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Aran jumper will feature as an iconic fashion design of the century in New York exhibition

The Aran jumper, from the National Museum of Ireland - Country Life in Co. Mayo, is going on loan to the Museum of Modern Art, New York


(Image: The Clancy Brothers helped the Aran jumper gain international popularity)

An Aran jumper from the National Museum of Ireland - Country Life, at Turlough Park, Castlebar, Co. Mayo, is set to feature in a major new exhibition at the Museum of Modern Art, New York, this autumn.

Items: Is Fashion Modern? will explore 111 of the most iconic fashion garments and accessories over the last century.

The history and impact of the Aran jumper will be explored alongside a host of well-known fashion designs such an example of the biker jacket from the 1950s; a Wonderbra; a Birkin bag; a 1960s Breton shirt; a pair of Levi’s 501 jeans from the 1940s; and a collection of Little Black Dresses.

The Aran jumper is going on loan from the National Folklife Collection, which is housed at Turlough Park, Co. Mayo. 

According to MoMA, each of the 111 items explored in the exhibition were selected because they have had a “profound impact on the world over the last century”.

The Aran jumper in question (left) is a cream, knitted piece from 1940 and made from a heavy, scoured wool. The patterns are different front and back. The centre panel on one side has a diamond stitch and the centre of the other side consists of a trellis openwork pattern with bobbles.

It was last exhibited in 2008 at the National Museum of Ireland - Country Life as part of the exhibition Romantic Stitches and Realistic Sketches.

Aran jumpers have long been a highly recognisable symbol abroad of the romanticism of Irish rural life and Irish folk art. The jumpers became particularly popular from the 1950s onwards when they began to be exported in their thousands from Ireland to shops in America, Europe and Japan.

Clodagh Doyle, curator at the National Museum of Ireland – Country Life, who has coordinated the loan of the Aran jumper, said the Aran jumper is part of Ireland's folk heritage.

"It is magnificent that a piece of our folk heritage will represent our country and one of our traditional crafts in this exhibition of ground-breaking fashion essentials," she outlined. "This Aran jumper came into the National Museum of Ireland in 1942 from the Irish Homespun Society, which was founded by Muriel Gahan. Irish knitwear design has come along way since she set up The Country Shop in 1930  to sell home crafts in a flagship Dublin store.”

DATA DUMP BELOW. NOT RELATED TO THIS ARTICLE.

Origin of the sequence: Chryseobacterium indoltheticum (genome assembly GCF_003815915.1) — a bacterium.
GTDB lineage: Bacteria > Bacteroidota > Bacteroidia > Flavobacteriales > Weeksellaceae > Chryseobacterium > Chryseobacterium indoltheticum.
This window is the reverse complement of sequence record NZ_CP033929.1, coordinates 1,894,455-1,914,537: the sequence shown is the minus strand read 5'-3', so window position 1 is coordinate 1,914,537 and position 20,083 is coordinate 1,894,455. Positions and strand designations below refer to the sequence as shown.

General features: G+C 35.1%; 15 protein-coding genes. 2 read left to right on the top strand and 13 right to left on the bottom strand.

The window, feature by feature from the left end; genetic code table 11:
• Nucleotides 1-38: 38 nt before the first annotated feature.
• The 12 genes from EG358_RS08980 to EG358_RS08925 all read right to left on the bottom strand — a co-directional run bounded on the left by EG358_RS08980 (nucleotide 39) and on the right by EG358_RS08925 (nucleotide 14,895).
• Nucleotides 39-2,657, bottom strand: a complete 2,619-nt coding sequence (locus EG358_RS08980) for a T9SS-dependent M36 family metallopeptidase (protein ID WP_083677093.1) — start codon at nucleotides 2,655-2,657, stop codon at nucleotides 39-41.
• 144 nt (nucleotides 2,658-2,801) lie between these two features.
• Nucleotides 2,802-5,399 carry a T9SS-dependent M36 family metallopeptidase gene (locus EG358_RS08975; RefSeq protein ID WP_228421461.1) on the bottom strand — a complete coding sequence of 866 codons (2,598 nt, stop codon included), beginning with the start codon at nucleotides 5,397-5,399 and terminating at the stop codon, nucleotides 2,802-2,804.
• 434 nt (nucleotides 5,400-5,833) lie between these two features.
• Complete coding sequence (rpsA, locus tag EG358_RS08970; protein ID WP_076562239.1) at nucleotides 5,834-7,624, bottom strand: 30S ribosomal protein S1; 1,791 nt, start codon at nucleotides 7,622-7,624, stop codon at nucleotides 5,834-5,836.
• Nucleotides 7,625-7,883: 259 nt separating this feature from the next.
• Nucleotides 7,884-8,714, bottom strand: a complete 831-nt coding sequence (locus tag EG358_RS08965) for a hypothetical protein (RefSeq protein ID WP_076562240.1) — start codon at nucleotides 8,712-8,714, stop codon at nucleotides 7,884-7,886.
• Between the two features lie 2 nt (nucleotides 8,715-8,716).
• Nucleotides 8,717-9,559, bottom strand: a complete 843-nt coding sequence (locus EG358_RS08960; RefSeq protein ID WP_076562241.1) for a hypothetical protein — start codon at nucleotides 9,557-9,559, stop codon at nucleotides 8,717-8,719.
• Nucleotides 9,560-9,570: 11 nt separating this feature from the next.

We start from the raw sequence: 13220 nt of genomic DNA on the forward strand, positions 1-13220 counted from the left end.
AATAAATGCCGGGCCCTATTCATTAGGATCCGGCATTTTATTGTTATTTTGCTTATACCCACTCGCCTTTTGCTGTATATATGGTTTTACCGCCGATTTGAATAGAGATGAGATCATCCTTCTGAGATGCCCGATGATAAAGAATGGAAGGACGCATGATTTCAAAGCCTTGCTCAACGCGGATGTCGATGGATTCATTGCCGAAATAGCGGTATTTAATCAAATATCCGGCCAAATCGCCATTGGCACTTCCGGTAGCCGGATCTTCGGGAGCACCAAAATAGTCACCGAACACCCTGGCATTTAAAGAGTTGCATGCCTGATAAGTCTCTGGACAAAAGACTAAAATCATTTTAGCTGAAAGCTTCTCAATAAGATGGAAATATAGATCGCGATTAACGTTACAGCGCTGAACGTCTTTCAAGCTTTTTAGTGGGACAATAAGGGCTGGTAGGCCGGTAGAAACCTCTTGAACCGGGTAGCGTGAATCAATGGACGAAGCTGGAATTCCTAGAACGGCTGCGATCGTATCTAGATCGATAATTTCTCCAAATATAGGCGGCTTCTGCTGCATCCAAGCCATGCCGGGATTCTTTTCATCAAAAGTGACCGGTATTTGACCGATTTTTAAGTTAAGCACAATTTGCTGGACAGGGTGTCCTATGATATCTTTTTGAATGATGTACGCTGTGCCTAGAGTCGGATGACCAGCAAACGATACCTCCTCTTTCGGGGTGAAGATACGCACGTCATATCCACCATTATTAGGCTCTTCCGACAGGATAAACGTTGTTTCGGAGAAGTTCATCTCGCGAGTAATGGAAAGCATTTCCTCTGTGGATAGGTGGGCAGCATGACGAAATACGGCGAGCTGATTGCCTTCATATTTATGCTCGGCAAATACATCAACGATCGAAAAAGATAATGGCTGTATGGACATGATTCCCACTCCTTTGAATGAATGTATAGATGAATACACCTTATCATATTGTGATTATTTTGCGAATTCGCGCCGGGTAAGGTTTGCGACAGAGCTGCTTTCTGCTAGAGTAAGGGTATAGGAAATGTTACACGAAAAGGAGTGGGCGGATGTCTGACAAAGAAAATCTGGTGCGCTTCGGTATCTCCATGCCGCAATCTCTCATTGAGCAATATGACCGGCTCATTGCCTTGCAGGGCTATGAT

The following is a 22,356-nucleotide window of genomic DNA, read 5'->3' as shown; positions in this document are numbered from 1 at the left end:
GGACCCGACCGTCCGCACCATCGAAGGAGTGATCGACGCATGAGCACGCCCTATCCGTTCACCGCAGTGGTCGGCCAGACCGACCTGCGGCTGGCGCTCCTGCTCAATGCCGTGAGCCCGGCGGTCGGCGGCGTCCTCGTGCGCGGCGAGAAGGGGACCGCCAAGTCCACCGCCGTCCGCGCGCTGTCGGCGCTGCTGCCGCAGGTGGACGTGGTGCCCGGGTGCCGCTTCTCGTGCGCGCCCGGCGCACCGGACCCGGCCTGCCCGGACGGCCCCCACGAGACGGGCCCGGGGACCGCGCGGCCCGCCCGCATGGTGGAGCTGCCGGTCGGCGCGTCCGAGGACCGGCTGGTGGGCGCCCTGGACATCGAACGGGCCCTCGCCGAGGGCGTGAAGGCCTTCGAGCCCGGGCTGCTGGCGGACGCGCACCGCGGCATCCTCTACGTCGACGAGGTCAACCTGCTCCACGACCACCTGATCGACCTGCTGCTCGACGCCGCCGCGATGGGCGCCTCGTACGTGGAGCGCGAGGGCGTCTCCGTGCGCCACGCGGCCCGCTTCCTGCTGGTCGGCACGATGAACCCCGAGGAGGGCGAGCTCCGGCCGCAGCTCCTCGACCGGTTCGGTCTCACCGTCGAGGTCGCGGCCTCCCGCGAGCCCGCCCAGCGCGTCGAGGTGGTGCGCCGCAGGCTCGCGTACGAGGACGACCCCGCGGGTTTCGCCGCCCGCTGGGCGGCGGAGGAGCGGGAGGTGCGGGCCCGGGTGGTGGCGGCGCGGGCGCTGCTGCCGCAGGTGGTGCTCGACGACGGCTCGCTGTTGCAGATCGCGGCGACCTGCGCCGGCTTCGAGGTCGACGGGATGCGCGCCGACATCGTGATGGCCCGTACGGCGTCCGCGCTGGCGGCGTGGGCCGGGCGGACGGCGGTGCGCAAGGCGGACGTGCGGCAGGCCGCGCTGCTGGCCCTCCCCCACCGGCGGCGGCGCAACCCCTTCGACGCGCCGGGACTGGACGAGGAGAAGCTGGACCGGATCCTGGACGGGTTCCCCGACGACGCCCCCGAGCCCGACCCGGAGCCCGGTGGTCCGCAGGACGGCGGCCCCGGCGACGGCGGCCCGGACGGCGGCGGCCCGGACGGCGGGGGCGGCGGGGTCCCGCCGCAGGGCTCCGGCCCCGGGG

Tony Candon, Manager/Keeper of the National Museum of Ireland – Country Life, said celebrities helped to popularise the Aran jumper internationally.

"Through their association with the Irish folk singers, the Clancy Brothers and Tommy Makem, they achieved huge international popularity and were worn by celebrities such as Steve McQueen and Grace Kelly," explained Mr Candon. " Aran sweaters continue to be popular today though now also made in materials other than just wool and are also machine-knit as well as hand-knit.

“We are pleased to be able to contribute to this exciting new exhibition in the Museum of Modern Art in New York.  Aran sweaters are a powerful expression of the creativity of the Irish folk craft tradition and we are very happy that this is being recognised through inclusion in this important exhibition." 

Announcing the exhibition, Paola Antonelli, Senior Curator, Department of Architecture and Design, MoMA, said fashion is a "powerful form of creative and personal expression".

“Like all physical and digital forms of design, it moves today on a spectrum ranging from post-industrial seriality (from prêt-à-porter to fast fashion) to precious, handcrafted uniqueness (couture). As design, it exists in the service of others. In most cases, it is designed by a human being to dress others - sometimes many, many others - so that they can function in the world, in different arenas.”

Items: Is Fashion Modern? opens on October 1 and continues until January 28, 2018, at the Museum of Modern Art, West 53 Street, New York.

Ireland’s National Folklife Collection and other early Aran knitwear can be viewed at the National Museum of Ireland - Country Life, Turlough Park, Castlebar, Co. Mayo.

Find out more about visiting the National Museum of Ireland - Country Life.